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obelixx


Latest posts by obelixx

How much bird food do burds eat a day?

Posted: 02/01/2016 at 15:39

You can't cat proof it unless you have a resident dog which is out in the garden all day which is not really an option.

You can take steps to make sure the bird feeding areas are safe, as I have, and that there is shelter for birds when predators are about - not just cats.   You could also invest in a Water Scarecrow which is very effective for deterring cats but would need to be site the sensors and spray away from bird feeders in case they trigger it.

Fruit cages - DIY options?

Posted: 02/01/2016 at 15:01

Ametal netting cage they can't chew or slip through.  See boater's post on aviary wire.

Soft fruit suggestions please

Posted: 02/01/2016 at 13:45

Blueberries crop better if they can cross pollinate.   

If you only have summer or autumn raspberries, I'd suggest getting a few of the other to extend your season and go for a couple of blackcurrants.  They are so versatile for jams, crumbles, and spiced jellies and full of vitamins and flavour.

How much bird food do burds eat a day?

Posted: 02/01/2016 at 13:41

Saw a funny sight today.  The woodpeckers have a favourite peanut feeder which hangs on a nail on a wooden post so doesn't swing around in the wind.   It was nearly empty so, rather than go for a swinging feeder this bird flew to the ground to swipe peanuts from the mixed winter seed on the ground.   Looked bizarre as its feet don't seem adapted for the ground.

We have always had cats so we constructed a high bar supported on two vertical posts and I hang peanut and fat ball feeders from it as well as those blocks with insects or fruit in the mix.   Ground feeders get fed below on a large stone slab which is easy to hose down every now and then.  Apart from a few alpine strawberries there is no immediate ground cover for pussies to hide in and there is a twisted hazel close by into which the birds can flee when the sparrow hawk dives.    

I have other peanut feeders hung here and there near roses so the birds can hoover up the greenfly whilst they're queuing for peanuts.   Works for me.  No spraying and happy birds and roses.

 

HELLO FORKERS!

Posted: 02/01/2016 at 02:00

Hope your friend is OK - and his dog - and that all fires are safely out.

Strange day today.  I normally surface in time to listen to the concert from Vienna while I potter round the kitchen and had planned to go on a long walk with OH, who retired yesterday, and the two dogs.   However we received a text from Possum who spent NY Eve there with friends to ask one of us to go to Thuin to fetch her home as the planned lift was leaving too early for her.

3 hour round trip so a good job we did not over indulge last night and a lovely sunny drive once the mist lifted.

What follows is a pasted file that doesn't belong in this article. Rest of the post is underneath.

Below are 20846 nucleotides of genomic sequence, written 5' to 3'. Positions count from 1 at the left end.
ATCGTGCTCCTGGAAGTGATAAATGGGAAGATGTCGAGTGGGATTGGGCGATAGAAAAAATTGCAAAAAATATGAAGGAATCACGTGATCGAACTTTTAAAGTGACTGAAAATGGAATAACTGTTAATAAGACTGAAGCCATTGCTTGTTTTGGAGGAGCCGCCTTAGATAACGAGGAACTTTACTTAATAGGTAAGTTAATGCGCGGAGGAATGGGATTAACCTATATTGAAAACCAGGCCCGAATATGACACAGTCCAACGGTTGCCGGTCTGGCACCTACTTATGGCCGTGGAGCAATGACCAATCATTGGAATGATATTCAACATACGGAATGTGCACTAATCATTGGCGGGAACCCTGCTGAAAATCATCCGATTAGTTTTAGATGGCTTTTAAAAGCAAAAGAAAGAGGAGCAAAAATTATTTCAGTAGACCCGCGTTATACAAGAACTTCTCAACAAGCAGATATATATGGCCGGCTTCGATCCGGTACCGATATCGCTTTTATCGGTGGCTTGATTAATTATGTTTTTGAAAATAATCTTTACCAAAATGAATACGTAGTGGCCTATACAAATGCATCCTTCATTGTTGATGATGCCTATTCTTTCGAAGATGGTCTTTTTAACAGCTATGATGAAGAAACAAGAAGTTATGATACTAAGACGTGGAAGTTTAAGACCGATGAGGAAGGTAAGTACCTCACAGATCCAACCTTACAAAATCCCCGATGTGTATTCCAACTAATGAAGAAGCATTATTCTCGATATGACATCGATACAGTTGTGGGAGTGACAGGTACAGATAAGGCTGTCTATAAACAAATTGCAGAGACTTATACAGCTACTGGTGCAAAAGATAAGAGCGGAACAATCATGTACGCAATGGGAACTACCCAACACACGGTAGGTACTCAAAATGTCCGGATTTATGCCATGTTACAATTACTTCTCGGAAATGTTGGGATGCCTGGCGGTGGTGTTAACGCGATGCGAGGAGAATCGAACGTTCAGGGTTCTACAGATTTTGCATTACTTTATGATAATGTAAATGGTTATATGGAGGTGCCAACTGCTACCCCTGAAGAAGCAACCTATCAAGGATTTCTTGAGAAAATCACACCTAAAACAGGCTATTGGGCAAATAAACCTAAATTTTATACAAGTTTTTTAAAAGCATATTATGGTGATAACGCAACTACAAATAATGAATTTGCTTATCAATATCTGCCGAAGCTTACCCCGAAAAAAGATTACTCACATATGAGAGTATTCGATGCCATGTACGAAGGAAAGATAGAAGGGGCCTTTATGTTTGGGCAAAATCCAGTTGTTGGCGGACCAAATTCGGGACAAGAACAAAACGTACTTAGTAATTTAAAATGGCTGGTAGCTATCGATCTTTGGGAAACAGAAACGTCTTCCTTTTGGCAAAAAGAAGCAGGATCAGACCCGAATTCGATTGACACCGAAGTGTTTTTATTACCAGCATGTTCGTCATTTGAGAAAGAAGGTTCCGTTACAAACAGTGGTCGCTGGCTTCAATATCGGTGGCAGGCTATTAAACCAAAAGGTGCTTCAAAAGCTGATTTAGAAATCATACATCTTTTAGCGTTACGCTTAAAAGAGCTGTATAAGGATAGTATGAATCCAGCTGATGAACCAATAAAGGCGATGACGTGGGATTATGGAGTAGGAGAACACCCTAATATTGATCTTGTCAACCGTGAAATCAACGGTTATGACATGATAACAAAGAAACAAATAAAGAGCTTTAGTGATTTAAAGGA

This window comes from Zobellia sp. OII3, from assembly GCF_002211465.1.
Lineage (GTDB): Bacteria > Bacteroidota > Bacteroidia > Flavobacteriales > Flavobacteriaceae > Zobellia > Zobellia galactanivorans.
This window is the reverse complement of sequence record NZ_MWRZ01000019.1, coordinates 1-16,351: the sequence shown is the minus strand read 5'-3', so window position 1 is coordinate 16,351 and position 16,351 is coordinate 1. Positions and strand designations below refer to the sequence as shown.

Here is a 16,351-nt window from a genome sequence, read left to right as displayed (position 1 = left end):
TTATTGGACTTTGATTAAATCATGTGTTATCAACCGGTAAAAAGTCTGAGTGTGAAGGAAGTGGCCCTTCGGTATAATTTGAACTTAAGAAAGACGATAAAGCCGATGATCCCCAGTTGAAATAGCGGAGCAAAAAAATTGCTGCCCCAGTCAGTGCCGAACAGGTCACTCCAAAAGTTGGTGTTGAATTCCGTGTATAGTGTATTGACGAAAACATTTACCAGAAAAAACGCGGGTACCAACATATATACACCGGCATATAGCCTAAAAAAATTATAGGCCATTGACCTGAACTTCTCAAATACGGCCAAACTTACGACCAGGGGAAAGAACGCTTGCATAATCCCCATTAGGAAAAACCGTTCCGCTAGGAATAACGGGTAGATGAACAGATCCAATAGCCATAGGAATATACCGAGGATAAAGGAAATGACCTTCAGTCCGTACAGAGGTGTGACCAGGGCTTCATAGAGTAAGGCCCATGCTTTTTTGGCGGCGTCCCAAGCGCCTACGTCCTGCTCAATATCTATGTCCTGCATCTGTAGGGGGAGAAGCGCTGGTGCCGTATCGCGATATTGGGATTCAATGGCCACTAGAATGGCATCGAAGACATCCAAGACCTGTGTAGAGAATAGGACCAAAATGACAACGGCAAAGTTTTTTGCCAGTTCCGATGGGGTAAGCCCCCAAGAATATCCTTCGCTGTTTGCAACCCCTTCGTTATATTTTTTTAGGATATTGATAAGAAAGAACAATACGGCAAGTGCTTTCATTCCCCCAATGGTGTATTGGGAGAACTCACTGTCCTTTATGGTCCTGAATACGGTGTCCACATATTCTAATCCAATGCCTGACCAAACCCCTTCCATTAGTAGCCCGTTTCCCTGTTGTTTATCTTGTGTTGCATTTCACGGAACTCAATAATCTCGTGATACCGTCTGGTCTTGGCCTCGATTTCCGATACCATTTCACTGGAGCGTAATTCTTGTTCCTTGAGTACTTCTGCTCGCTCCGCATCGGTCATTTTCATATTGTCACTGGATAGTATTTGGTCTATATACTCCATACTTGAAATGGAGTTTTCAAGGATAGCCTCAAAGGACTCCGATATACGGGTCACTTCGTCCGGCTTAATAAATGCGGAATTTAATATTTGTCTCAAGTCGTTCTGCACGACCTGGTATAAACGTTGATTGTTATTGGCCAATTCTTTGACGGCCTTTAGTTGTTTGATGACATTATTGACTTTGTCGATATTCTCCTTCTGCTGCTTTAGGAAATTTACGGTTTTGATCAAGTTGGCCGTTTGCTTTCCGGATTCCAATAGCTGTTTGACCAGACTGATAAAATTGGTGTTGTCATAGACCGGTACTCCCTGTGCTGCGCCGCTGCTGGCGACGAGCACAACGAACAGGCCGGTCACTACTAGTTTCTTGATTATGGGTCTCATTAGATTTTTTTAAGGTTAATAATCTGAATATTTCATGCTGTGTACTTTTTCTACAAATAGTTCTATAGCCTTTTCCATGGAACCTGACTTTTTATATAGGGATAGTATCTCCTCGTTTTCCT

OH ate all his Xmas pud in two goes.  Possum and I find it too rich and heavy so we had sticky toffee pudding on Xmas day.   However, I like the sound of Xmas pud ice cream so might buy him a bigger one next year and nick the leftovers.  I get him an organic one from the English shop but I make our Xmas cake.   It is still maturing and will make great snacks to have with coffee now that I have a full time under gardener.

Happy new year everyone and happy gardening.

Roses in pots?

Posted: 01/01/2016 at 14:25

I think it would be a dreadful shame to hack the wisteria and that pot is too small to be a permanent home for a rose.

That said, there are roses which are suitable for pots but not all of them.  I suggest you go on the David Austin website and send them a mail asking which ones are best suited to pots.  I've found them to be very helpful when i'e had questions about hardiness.

If you do get a bigger pot, make sure you put it on pot feet to help with drainage so the base never gets waterlogged and rots the roots, fill it with best John Innes no 3 compost and give it annual tops ups of specialist rose fertiliser in spring and a weekly feed of liquid tomato food in spring and early summer as well as the regular waterings.

Disappearing Anenomes

Posted: 01/01/2016 at 08:36

Buying cyclamen corms can be dodgy - questions of provenance and also care because many are still ripped from the wild rather than cultivated.   Best to do as Bob suggests and grow on your own babies or else buy them in flower as these are usually cultivated and clearly viable.  I buy mine for hanging baskets and window boxes and then plant them out and they are increasing well.

I soak all corms that I buy and also small bulbs such as fritillaria meleagris which dry out easily.   Dahlias too when I take them out of hibernation.

Garden shed for my LIttle balcony

Posted: 31/12/2015 at 16:05

I am having difficulty imagining how big a balcony must be to need a shed to store tools and equipment and how said shed is to be decorated to stop it being an eyesore as well as not blocking light into the windows that presumably sit between the windows and the balcony.

Baffled.

Wouldn't mind a trip to Canada though - as long as I can leave my garden behind PP.   The resident and visiting critters wouldn't be allowed in.

Disappearing Anenomes

Posted: 31/12/2015 at 11:39

I find these do better if soaked overnight in cold water to rehydrate them.  Then plant in a sunny spot or in a pot you can keep an eye on and protect from squirrels/slugs/snails as needed before transplanting to their final spot.

Which way up???

Posted: 30/12/2015 at 17:49

They'll need to rehydrate those roots by soaking them in a bucket of water for an hour or so before planting them the right way up.  They also need to put teh graft union an inch or so below soil level.

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Hanging baskets and window boxes

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